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MET Police What's up with the scruffy uniforms?

Scruffy Police Officers   81 members have voted

  1. 1. Do the public care if Police Officers look scruffy?

    • Yes
      61
    • No
      5
    • Depends on the occasion
      15

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219 posts in this topic

22 hours ago, Bacon_sandwich said:

I thought you would be dead against military shirts. Might make us look far to paramilitary.

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They are no more paramilitary than the Boy Scouts. There uniform shirts are amenable to being well maintained and smart, together with the fact that for many months they are in shirt sleeve order only.  A uniform just makes people stand out and identifies them, clean and smart says efficient, and scruffy says the opposite.

Edited by Zulu 22

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They are no more paramilitary than the Boy Scouts. There uniform ####s are amenable to being well maintained and smart, together with the fact that for many months they are in shirt sleeve order only.  A uniform just makes people stand out and identifies them, clean and smart says efficient, and scruffy says the opposite.

I think you'll find a police force is significantly 'more paramilitary' than the Boy Scouts.

But why does it matter? If it's practical and smart, why shouldn't it be worn?

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4 minutes ago, Growley said:


I think you'll find a police force is significantly 'more paramilitary' than the Boy Scouts.

But why does it matter? If it's practical and smart, why shouldn't it be worn?

The present uniforms outside the Met are not smart in any way

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The present uniforms outside the Met are not smart in any way


The Met uniform is not smart. It is almost definitely the most untidy mix of cheep clothing I have ever worn.


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8 hours ago, Zulu 22 said:

Huge difference between working a few hours and doing a shift of 8 or 12 hours as we went on to. If the public are dealing with someone who looks smart and tidy they immediat3ely have a greater respect for them.

Zulu 22, I Totaly agree with that statement about being smart and tidy wherever possible,absolutely, and yes there is a huge difference between regulars and special constables, we certainly don't have to wear the uniform we are given for forty and more hours a week in all environments week in, week out.

. Apart from about five or six hours helping with public order and domestics  on Friday or Saturday night most of my hours (and other specials)was  at public events of one sort or another so it was absolutely imperative that they came on duty as tidy as was possible. It's my experience that they were tidy or someone would tell them diplomatically.  I even recal one special who paid for a tailor to alter her trousers because of the fit.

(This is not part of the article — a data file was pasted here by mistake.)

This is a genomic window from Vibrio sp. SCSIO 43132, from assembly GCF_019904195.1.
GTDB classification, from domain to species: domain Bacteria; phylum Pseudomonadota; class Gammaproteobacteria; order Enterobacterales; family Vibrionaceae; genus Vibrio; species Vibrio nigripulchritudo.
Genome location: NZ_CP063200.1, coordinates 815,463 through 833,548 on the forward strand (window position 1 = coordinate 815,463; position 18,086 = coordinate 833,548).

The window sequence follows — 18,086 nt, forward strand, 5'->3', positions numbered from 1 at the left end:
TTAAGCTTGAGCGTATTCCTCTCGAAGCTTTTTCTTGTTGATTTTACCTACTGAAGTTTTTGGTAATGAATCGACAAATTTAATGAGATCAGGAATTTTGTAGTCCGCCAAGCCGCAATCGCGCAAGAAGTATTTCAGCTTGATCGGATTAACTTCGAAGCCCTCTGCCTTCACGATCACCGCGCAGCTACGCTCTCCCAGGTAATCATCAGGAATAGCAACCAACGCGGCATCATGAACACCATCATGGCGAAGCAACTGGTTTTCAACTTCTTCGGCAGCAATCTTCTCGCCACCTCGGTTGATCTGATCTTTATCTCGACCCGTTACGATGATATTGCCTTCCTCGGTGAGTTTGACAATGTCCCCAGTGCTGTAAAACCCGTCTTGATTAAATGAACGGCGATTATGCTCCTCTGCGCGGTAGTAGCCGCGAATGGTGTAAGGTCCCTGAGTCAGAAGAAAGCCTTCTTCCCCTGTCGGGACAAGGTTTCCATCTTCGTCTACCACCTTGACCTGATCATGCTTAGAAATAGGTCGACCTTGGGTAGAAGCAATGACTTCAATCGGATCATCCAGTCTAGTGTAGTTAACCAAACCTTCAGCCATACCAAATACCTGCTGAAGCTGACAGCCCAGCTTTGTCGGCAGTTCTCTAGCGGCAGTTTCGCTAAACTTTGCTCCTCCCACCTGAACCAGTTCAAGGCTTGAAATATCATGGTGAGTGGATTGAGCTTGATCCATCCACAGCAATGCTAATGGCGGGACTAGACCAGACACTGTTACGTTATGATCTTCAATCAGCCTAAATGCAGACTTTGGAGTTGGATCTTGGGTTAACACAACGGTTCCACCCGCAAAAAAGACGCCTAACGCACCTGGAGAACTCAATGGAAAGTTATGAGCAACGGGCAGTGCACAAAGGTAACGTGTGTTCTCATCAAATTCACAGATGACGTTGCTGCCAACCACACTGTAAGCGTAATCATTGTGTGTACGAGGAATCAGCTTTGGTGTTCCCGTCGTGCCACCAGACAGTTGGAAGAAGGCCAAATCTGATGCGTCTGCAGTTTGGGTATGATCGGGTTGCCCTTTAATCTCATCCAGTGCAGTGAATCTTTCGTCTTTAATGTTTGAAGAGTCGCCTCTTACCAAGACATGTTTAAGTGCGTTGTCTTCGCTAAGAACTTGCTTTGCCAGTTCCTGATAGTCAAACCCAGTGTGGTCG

What I didnt agree with is the bit about white shirts and ties etc getting more respect over other types of uniform. Whether or not white shirts and cravats/ties are an  anachronism for normal work gear I had better not say (I don't want to disturb the harmony :)), but I guess we will just have to agree to disagree on that one.

. There must be a few police forces around the world where officers don't wear white shirts, ties and cravats, do they not get respect.? The public perception of police has changed a lot over the years, due to the media maybe, but that's another issue. Re remaining smart,  It's not always the fault of the wearer, the powers that be in the corridors of power who decide on the style/practicality  and issue of uniform also have their small part to play in all this. Rich.

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I happen to like the CoLP uniform. Try as I might I cannot find a picture online to illustrate it unfortunately.


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9 hours ago, Bacon_sandwich said:

 


The Met uniform is not smart. It is almost definitely the most untidy mix of cheep clothing I have ever worn.


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I'm in Kent now, an all black uniform force, and as long as you select the correct sizing of your garments smartness isn't an issue.

I have black wicking tops which after 6 months of cycling through the shirts and washing them in normal washing powder and a vinegar soak every month still look as good as the day they were issued.

My trousers are heavy duty enough that they haven't faded (unlike the North West contract cargo trousers that were green within a month) and come with an elasticated waist which is handy for those post refs bloatings...they also have a sewn in crease meaning I only have to show them the iron to keep them looking good.